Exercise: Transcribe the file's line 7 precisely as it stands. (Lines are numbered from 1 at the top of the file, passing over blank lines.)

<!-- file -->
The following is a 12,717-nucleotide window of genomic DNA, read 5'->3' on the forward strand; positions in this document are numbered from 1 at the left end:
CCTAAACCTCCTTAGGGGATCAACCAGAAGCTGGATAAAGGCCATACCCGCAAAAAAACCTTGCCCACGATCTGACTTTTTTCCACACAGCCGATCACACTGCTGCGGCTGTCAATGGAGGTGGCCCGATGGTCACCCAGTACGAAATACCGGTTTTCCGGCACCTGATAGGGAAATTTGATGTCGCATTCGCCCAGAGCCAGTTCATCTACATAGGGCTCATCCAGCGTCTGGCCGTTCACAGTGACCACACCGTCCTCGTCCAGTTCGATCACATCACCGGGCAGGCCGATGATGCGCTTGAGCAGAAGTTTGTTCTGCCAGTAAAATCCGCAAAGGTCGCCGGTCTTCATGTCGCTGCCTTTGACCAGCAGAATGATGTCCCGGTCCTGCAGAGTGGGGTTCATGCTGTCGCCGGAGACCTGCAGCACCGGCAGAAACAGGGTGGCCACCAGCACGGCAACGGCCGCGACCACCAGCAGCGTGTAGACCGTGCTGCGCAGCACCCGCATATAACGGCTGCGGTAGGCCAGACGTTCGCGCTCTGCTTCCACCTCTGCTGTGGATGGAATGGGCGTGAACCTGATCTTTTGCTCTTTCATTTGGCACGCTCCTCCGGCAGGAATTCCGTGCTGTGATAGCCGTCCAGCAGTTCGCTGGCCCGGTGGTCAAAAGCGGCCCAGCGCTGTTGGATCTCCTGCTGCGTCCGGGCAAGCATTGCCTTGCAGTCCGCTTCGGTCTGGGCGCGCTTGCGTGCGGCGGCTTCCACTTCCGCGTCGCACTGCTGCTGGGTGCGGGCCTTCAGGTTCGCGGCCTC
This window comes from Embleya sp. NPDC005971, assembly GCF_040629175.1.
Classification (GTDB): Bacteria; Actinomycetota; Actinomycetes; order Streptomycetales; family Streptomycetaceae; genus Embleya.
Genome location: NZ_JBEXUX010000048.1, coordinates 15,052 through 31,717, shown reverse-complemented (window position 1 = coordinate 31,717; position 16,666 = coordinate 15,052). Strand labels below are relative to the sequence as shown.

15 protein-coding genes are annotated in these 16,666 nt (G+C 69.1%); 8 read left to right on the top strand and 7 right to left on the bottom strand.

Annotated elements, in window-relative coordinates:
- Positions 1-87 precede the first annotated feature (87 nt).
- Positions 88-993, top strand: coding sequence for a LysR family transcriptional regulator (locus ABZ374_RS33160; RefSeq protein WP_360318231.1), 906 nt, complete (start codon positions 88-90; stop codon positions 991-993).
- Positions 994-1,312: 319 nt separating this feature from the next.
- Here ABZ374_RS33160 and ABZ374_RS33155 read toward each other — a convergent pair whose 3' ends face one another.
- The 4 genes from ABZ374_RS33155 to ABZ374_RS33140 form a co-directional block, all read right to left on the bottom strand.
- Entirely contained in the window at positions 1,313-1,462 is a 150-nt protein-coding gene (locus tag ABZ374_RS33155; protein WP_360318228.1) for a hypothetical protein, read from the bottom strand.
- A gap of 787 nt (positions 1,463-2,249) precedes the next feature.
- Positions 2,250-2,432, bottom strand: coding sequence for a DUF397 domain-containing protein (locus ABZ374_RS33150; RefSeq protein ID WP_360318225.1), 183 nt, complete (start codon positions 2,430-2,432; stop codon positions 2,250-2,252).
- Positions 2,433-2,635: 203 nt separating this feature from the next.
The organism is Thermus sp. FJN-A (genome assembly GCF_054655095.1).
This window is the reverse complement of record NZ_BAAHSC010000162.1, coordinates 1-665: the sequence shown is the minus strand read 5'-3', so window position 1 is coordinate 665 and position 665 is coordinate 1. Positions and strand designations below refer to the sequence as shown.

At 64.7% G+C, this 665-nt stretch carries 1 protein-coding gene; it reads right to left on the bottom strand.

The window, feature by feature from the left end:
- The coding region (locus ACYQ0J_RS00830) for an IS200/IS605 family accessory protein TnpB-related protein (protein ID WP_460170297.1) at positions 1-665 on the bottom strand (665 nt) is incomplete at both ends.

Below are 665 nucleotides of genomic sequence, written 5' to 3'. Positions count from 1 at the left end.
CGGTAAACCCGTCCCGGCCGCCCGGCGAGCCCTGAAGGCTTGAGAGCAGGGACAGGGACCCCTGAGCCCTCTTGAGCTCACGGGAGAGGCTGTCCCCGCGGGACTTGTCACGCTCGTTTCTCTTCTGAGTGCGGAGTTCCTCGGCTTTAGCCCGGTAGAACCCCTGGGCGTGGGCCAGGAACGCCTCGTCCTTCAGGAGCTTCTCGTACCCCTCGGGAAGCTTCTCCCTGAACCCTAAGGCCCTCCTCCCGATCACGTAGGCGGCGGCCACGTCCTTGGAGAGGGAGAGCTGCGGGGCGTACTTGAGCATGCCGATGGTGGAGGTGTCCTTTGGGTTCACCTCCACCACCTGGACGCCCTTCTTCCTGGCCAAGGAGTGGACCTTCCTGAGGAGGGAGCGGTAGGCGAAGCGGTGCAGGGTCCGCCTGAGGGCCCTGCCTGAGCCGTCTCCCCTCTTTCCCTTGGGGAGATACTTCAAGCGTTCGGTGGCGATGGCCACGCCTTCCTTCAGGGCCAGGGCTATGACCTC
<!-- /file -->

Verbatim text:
Annotated elements, in window-relative coordinates: